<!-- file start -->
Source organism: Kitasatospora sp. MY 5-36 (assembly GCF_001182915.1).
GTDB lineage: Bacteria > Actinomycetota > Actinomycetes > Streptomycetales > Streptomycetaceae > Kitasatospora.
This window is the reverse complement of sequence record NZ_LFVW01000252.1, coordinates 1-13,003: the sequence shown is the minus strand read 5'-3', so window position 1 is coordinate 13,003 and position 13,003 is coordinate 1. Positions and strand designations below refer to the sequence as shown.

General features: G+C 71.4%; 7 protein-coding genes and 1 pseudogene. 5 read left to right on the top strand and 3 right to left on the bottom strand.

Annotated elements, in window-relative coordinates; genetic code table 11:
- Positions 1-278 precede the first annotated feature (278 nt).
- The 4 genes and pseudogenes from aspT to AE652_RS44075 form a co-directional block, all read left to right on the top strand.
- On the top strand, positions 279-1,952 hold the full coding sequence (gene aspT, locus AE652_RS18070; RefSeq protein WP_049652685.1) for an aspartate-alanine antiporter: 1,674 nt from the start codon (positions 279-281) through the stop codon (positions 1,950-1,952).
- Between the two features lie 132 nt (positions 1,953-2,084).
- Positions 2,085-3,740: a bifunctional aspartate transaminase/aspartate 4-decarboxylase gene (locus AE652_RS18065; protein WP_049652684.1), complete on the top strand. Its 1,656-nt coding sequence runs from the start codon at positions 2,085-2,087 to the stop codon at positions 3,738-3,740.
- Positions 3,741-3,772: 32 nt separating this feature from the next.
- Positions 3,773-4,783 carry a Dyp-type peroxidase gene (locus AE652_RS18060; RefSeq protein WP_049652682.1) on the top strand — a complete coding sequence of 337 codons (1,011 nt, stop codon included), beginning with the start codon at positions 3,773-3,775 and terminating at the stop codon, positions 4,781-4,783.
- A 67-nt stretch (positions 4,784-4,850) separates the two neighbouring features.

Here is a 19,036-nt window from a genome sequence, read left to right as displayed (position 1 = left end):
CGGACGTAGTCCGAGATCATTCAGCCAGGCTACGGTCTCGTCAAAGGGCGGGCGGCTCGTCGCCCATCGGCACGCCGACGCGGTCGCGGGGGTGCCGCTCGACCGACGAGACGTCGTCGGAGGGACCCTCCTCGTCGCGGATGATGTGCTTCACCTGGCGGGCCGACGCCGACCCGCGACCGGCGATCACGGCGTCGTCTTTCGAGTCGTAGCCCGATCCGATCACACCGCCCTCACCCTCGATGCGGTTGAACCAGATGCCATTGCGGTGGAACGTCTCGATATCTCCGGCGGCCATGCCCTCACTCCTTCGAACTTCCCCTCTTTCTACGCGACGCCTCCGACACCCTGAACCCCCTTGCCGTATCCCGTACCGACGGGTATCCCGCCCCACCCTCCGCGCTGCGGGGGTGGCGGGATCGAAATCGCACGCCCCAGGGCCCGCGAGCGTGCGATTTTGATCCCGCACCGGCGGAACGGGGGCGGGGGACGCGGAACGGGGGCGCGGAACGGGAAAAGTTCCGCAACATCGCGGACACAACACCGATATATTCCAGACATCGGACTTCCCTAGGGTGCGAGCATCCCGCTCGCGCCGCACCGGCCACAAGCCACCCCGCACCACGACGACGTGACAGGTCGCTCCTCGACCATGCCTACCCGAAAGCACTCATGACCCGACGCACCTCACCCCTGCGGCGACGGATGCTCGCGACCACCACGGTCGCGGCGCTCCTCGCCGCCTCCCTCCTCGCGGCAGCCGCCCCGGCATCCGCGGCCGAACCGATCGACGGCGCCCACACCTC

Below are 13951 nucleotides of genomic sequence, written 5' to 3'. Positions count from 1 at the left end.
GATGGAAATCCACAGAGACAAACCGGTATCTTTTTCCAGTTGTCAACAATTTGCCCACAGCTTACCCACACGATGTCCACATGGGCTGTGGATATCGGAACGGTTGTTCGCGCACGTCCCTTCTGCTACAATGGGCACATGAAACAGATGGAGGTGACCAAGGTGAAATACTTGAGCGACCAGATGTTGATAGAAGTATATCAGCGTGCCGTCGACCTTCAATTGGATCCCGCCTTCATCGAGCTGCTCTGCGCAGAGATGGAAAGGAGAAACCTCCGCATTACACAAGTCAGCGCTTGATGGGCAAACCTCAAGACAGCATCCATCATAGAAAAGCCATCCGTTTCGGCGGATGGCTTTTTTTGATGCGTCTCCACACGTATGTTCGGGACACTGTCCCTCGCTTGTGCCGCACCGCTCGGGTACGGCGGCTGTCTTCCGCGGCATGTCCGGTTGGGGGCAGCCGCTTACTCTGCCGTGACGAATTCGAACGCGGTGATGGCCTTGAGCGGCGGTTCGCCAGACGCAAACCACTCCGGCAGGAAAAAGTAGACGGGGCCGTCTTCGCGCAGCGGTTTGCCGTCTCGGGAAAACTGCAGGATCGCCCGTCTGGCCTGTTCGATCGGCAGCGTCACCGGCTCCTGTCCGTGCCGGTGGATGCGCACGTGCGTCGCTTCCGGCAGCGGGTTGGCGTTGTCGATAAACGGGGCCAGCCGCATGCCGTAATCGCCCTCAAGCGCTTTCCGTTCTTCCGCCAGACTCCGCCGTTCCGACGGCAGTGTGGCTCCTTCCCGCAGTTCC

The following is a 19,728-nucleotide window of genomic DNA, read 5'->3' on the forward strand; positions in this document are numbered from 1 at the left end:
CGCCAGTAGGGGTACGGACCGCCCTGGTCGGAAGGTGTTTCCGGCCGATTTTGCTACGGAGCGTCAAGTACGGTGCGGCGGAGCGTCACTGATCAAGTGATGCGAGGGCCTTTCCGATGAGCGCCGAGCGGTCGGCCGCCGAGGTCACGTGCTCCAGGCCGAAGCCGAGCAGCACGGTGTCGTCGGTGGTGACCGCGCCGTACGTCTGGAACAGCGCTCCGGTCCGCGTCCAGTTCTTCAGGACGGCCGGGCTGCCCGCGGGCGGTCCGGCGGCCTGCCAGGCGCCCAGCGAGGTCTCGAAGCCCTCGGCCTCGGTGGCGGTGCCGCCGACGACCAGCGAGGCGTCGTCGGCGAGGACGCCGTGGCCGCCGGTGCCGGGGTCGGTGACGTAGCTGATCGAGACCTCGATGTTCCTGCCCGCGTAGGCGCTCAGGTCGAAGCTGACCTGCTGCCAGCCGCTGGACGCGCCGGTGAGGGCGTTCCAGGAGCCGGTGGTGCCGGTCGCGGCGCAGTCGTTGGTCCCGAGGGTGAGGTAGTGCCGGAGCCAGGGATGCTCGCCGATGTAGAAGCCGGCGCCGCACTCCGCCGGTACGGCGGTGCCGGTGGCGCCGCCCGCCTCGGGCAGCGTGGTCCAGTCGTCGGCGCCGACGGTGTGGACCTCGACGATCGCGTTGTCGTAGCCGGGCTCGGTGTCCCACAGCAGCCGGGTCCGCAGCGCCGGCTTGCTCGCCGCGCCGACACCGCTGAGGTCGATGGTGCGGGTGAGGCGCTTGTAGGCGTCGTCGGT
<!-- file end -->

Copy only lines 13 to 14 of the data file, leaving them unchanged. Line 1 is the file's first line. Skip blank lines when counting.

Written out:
- A 67-nt stretch (positions 4,784-4,850) separates the two neighbouring features.

Here is a 19,036-nt window from a genome sequence, read left to right as displayed (position 1 = left end):